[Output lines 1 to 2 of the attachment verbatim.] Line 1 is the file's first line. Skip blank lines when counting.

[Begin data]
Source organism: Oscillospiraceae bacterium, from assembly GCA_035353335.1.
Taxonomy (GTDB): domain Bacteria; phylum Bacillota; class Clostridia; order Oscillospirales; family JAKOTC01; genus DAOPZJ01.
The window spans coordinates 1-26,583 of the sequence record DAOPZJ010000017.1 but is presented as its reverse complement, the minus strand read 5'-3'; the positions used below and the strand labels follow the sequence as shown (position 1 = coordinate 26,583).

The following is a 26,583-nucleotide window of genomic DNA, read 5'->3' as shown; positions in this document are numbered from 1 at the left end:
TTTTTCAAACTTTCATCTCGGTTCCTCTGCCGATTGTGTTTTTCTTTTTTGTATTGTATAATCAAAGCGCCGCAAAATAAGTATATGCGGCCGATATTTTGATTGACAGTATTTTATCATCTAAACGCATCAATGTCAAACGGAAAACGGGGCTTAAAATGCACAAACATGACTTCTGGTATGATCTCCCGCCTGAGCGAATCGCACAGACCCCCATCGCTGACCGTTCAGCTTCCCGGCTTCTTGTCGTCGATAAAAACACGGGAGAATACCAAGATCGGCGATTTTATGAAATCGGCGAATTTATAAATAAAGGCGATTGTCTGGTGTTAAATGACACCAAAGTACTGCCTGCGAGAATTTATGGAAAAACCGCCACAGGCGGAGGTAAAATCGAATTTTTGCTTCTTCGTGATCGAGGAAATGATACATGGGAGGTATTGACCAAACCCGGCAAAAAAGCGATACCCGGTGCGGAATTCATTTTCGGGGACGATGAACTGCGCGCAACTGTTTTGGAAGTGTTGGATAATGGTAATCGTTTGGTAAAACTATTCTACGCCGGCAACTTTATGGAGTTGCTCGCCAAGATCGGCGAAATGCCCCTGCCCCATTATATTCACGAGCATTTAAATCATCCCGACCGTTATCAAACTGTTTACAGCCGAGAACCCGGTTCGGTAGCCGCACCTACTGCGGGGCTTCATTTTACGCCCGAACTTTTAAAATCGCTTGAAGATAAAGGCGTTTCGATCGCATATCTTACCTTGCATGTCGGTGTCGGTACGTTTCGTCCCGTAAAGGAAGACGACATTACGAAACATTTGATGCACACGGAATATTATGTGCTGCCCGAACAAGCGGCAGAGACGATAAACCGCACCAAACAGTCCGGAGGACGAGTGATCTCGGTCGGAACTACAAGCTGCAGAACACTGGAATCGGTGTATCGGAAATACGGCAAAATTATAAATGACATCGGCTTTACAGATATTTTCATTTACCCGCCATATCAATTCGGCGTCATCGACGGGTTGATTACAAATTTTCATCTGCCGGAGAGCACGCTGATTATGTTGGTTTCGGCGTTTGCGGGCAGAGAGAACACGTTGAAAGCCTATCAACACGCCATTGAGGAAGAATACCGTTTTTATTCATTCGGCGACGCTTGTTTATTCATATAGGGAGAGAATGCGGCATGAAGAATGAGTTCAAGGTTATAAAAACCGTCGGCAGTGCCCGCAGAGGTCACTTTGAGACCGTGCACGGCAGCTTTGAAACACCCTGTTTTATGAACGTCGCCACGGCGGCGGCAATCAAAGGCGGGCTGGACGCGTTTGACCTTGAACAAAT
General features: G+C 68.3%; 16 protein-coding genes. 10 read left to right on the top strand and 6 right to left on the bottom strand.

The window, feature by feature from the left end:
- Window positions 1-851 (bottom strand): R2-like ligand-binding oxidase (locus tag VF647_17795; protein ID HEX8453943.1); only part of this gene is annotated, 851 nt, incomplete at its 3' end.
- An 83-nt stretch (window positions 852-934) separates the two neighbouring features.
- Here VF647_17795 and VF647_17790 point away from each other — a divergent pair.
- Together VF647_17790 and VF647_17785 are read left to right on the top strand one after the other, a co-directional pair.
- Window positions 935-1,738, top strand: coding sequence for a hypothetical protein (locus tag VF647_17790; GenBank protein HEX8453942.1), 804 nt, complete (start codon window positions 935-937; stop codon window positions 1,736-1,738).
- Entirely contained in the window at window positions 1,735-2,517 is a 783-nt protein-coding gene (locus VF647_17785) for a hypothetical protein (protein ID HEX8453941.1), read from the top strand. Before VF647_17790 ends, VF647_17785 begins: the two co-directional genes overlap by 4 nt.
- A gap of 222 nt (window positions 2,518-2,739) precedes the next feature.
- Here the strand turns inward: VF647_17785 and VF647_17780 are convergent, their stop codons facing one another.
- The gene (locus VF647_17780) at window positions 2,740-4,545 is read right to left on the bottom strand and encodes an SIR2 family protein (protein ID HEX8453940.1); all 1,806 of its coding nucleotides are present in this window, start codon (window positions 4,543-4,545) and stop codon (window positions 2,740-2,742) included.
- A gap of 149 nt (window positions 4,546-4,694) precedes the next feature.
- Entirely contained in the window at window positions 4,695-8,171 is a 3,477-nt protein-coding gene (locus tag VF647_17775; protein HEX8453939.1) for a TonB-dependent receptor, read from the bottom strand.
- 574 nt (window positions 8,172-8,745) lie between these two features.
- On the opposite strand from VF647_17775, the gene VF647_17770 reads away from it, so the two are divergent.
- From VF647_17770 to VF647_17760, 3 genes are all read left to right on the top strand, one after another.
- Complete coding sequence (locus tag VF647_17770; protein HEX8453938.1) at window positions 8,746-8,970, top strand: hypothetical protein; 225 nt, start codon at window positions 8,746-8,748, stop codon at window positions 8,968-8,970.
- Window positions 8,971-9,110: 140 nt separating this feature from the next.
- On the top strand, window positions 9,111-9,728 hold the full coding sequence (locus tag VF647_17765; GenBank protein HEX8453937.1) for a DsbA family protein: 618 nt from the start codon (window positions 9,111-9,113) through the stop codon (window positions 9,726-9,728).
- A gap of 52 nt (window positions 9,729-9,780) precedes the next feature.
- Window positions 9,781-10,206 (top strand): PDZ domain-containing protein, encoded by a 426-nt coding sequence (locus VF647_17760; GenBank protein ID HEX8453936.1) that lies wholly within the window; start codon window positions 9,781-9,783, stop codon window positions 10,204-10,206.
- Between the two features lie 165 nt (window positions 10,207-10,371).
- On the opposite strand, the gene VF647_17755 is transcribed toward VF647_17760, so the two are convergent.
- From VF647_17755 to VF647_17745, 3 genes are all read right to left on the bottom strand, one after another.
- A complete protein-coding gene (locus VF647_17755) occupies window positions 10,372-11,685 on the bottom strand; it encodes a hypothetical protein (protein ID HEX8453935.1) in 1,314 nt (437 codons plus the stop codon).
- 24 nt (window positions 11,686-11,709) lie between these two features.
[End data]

Source organism: Oscillospiraceae bacterium, from assembly GCA_035353335.1.
Taxonomy (GTDB): domain Bacteria; phylum Bacillota; class Clostridia; order Oscillospirales; family JAKOTC01; genus DAOPZJ01.